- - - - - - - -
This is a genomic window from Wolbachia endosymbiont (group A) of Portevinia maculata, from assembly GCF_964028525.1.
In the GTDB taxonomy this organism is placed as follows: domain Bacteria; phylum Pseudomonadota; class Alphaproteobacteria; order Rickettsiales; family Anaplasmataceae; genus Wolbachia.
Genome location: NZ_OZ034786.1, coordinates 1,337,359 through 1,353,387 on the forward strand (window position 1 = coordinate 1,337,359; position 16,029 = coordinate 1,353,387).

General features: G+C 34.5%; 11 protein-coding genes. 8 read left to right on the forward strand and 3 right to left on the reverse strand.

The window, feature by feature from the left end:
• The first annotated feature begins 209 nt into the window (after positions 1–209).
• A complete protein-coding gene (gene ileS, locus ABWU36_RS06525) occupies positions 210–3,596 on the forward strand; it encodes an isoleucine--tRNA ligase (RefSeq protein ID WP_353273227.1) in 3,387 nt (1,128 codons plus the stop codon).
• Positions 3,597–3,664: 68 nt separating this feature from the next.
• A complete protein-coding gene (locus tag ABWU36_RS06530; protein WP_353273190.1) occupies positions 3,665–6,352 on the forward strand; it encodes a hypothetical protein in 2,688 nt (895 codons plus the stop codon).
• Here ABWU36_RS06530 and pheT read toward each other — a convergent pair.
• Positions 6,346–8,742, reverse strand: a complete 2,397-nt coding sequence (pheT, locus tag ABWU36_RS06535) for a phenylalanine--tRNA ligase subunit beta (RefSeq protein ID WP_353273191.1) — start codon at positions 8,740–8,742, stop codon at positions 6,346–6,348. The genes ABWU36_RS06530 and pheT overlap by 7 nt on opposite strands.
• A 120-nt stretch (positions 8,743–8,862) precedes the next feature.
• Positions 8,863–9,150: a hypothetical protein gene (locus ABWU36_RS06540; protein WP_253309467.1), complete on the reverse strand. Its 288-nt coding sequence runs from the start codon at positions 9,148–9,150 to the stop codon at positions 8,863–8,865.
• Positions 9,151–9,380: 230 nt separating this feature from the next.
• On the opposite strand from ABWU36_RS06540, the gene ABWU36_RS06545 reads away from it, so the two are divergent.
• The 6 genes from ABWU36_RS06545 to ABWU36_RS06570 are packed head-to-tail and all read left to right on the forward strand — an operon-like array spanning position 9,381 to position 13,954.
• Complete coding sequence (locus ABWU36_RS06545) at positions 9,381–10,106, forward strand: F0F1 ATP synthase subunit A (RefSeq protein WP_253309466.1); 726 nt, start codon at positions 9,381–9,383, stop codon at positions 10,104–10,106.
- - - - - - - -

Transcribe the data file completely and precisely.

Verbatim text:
This is a genomic window from Wolbachia endosymbiont (group A) of Portevinia maculata, from assembly GCF_964028525.1.
In the GTDB taxonomy this organism is placed as follows: domain Bacteria; phylum Pseudomonadota; class Alphaproteobacteria; order Rickettsiales; family Anaplasmataceae; genus Wolbachia.
Genome location: NZ_OZ034786.1, coordinates 1,337,359 through 1,353,387 on the forward strand (window position 1 = coordinate 1,337,359; position 16,029 = coordinate 1,353,387).

General features: G+C 34.5%; 11 protein-coding genes. 8 read left to right on the forward strand and 3 right to left on the reverse strand.

The window, feature by feature from the left end:
• The first annotated feature begins 209 nt into the window (after positions 1–209).
• A complete protein-coding gene (gene ileS, locus ABWU36_RS06525) occupies positions 210–3,596 on the forward strand; it encodes an isoleucine--tRNA ligase (RefSeq protein ID WP_353273227.1) in 3,387 nt (1,128 codons plus the stop codon).
• Positions 3,597–3,664: 68 nt separating this feature from the next.
• A complete protein-coding gene (locus tag ABWU36_RS06530; protein WP_353273190.1) occupies positions 3,665–6,352 on the forward strand; it encodes a hypothetical protein in 2,688 nt (895 codons plus the stop codon).
• Here ABWU36_RS06530 and pheT read toward each other — a convergent pair.
• Positions 6,346–8,742, reverse strand: a complete 2,397-nt coding sequence (pheT, locus tag ABWU36_RS06535) for a phenylalanine--tRNA ligase subunit beta (RefSeq protein ID WP_353273191.1) — start codon at positions 8,740–8,742, stop codon at positions 6,346–6,348. The genes ABWU36_RS06530 and pheT overlap by 7 nt on opposite strands.
• A 120-nt stretch (positions 8,743–8,862) precedes the next feature.
• Positions 8,863–9,150: a hypothetical protein gene (locus ABWU36_RS06540; protein WP_253309467.1), complete on the reverse strand. Its 288-nt coding sequence runs from the start codon at positions 9,148–9,150 to the stop codon at positions 8,863–8,865.
• Positions 9,151–9,380: 230 nt separating this feature from the next.
• On the opposite strand from ABWU36_RS06540, the gene ABWU36_RS06545 reads away from it, so the two are divergent.
• The 6 genes from ABWU36_RS06545 to ABWU36_RS06570 are packed head-to-tail and all read left to right on the forward strand — an operon-like array spanning position 9,381 to position 13,954.
• Complete coding sequence (locus ABWU36_RS06545) at positions 9,381–10,106, forward strand: F0F1 ATP synthase subunit A (RefSeq protein WP_253309466.1); 726 nt, start codon at positions 9,381–9,383, stop codon at positions 10,104–10,106.